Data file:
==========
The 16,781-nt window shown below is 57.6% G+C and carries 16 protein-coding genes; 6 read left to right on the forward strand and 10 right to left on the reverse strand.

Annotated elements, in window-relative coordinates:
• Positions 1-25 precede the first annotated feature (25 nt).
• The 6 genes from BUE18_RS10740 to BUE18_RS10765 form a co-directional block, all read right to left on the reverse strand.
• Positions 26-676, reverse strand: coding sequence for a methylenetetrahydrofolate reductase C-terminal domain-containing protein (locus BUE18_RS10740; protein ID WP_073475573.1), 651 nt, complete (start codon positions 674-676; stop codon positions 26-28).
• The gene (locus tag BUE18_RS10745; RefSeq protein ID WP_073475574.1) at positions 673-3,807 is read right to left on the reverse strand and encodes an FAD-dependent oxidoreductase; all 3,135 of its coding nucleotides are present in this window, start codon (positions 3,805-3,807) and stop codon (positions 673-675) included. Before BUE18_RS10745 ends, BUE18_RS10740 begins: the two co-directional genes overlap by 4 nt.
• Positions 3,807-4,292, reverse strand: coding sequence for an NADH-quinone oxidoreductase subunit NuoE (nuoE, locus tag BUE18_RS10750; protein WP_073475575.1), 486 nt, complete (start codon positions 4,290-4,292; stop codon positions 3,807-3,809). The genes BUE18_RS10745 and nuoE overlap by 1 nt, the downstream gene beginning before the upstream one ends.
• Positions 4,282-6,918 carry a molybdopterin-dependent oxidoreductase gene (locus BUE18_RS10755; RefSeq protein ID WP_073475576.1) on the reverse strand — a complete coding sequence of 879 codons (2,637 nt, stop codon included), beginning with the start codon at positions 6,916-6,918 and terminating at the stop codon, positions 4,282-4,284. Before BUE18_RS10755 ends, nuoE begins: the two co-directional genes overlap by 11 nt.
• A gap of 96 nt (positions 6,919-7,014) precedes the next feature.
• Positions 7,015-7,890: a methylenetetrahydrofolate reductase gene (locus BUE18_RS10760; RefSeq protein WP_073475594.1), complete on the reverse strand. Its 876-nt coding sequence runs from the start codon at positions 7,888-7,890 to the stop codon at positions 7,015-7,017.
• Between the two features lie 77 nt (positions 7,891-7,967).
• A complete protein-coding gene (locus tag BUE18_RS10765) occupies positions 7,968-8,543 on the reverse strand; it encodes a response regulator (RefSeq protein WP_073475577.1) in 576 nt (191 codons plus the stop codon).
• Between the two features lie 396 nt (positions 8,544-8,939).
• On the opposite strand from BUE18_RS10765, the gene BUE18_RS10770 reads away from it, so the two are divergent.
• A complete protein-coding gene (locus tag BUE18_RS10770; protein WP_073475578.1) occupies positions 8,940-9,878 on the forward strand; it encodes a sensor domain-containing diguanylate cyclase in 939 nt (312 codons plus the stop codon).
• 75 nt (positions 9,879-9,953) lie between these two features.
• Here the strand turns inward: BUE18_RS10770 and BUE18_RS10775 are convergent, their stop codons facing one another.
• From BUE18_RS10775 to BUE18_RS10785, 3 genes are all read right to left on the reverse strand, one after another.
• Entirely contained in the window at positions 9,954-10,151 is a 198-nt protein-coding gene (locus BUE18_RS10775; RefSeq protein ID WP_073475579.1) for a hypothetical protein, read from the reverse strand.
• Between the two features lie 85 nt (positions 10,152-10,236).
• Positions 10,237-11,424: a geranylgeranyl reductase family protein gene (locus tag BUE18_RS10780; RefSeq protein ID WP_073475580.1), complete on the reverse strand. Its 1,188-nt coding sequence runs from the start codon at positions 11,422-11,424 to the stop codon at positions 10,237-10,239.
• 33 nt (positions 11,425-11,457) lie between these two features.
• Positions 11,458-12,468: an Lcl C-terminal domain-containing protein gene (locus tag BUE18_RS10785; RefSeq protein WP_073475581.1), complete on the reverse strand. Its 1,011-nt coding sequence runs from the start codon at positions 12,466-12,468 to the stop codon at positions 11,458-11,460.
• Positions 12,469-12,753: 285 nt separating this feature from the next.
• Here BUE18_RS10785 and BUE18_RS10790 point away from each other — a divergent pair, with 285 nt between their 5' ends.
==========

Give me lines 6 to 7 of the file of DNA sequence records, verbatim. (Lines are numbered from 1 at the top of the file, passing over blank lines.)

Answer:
• The gene (locus tag BUE18_RS10745; RefSeq protein ID WP_073475574.1) at positions 673-3,807 is read right to left on the reverse strand and encodes an FAD-dependent oxidoreductase; all 3,135 of its coding nucleotides are present in this window, start codon (positions 3,805-3,807) and stop codon (positions 673-675) included. Before BUE18_RS10745 ends, BUE18_RS10740 begins: the two co-directional genes overlap by 4 nt.
• Positions 3,807-4,292, reverse strand: coding sequence for an NADH-quinone oxidoreductase subunit NuoE (nuoE, locus tag BUE18_RS10750; protein WP_073475575.1), 486 nt, complete (start codon positions 4,290-4,292; stop codon positions 3,807-3,809). The genes BUE18_RS10745 and nuoE overlap by 1 nt, the downstream gene beginning before the upstream one ends.